Help, My Stepson Ignores Me!
What Am I Doing Wrong? How Can I Do This Right?
I recently married a woman with a nine-year-old son. I thought the process of creating a stepfamily would be easy, but my stepson is not very open to me. He doesn’t listen if I ask him to clean up, generally doesn’t bother to say “Hello,” and doesn’t introduce me to his friends. I’m trying to be a decent father, which means sometimes I ask him to tidy his room or wash his dishes. My wife seems to get caught in the middle and protects her son instead of supporting me. I feel like an outsider in my new family. What am I doing wrong?
Many stepfathers find it tough to connect with a rejecting stepchild, according to a study by E. Mavis Hetherington, author of For Better or For Worse: Surprising Results From the Most Comprehensive Study of Divorce In America. In fact, Hetherington notes that many stepdads give up the battle after only two years. I hope you won’t be one of the stepdads! Stepparenting can be incredibly rewarding and life-affirming, especially as your spouse’s children grow older and come to see you as a force for good in their lives. So your desire to do this right is commendable!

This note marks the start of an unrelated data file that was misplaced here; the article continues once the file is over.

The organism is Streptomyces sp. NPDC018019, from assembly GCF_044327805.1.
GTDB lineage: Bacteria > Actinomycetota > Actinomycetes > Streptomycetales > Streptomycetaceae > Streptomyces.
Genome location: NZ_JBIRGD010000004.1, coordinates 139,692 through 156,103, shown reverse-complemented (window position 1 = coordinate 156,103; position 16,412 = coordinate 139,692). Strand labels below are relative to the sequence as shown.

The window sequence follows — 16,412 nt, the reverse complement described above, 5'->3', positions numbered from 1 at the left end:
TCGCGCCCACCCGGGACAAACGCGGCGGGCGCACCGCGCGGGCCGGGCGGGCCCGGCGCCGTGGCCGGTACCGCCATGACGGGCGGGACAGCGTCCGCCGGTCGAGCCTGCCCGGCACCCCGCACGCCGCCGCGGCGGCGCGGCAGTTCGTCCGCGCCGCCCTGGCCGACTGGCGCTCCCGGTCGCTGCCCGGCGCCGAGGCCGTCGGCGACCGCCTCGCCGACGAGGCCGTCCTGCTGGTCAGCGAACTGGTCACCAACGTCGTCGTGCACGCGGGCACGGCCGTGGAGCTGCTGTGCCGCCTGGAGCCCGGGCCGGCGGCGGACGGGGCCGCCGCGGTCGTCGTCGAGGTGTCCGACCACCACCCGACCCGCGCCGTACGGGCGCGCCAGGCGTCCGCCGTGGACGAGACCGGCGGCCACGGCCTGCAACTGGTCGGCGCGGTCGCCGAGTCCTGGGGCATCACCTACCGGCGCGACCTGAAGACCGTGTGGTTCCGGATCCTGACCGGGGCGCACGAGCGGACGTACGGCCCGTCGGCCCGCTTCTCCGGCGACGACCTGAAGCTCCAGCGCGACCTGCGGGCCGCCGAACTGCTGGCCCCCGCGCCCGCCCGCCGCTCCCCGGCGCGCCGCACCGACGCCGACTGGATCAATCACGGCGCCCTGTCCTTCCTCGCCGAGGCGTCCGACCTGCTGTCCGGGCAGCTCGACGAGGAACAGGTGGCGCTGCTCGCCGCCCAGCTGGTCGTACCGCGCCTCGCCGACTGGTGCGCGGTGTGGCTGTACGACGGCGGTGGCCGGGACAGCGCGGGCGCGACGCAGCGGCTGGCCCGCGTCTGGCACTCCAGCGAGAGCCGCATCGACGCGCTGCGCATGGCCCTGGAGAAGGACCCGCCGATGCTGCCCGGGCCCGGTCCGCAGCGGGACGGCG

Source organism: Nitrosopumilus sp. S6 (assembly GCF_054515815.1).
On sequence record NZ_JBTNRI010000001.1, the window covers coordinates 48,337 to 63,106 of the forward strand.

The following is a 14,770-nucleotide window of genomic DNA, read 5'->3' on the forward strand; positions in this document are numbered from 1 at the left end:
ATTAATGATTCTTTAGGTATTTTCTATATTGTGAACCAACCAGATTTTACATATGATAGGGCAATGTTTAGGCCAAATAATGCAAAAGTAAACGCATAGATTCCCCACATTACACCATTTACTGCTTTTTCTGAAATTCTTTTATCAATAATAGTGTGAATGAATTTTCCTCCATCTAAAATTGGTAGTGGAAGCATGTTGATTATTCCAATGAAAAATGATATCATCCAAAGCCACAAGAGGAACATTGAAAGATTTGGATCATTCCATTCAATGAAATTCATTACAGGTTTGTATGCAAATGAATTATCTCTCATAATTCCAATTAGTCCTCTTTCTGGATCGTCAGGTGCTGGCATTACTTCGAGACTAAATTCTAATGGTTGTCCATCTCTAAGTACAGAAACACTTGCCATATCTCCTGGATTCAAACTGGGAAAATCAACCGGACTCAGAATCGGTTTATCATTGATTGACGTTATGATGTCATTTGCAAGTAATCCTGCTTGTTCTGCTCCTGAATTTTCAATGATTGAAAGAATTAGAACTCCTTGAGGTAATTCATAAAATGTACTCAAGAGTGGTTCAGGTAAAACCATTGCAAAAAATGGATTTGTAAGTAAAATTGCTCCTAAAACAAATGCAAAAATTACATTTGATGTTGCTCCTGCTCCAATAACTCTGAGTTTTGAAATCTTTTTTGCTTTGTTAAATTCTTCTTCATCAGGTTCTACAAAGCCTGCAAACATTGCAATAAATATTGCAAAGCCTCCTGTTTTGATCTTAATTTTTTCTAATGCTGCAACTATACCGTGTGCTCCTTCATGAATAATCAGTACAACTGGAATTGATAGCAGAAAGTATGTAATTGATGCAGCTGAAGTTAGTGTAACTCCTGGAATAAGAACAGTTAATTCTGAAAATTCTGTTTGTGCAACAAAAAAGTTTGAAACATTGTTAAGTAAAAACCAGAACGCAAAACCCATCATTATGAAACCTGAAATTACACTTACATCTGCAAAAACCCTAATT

Stepdads need to embrace patience, honor their stepchildren’s relationships with their biological parents, and find a support system outside their new stepfamily. They should try to connect with step-kids on the children’s own terms.
“Your son’s mother and biological father play critical roles in the stepdad-stepchild relationship,” says Robert Klopfer, a licensed clinical social worker and co-director of Stepping Stones Counseling Center, Ridgewood, N.J. “If a child is rejecting, the stepfather should try to understand that the child may feel he needs to be loyal to his biological parents. Kids get cues from other family members,” he adds.
In addition, single parents and their children often form very tight bonds. It’s natural for your wife to protect her son when there is conflict. However, you might consider working with your wife and possibly a counselor or minister to define your role in your stepfamily. It’s generally not a good idea to establish new rules or discipline a new stepchild.
“If stepdads feel like they’re outsiders — which is common in new stepfamilies — stepdads often feel powerless,” says Klopfer. “They feel especially alone and powerless if they have no biological children of their own. And they often don’t know how to acknowledge or communicate these feelings,” he adds.
“To help create an environment that allows love to develop, stepdads should try to connect with their step-kids by focusing on their interests, like soccer or music,” says Klopfer. “Learn to relate by giving the child something they need from you.”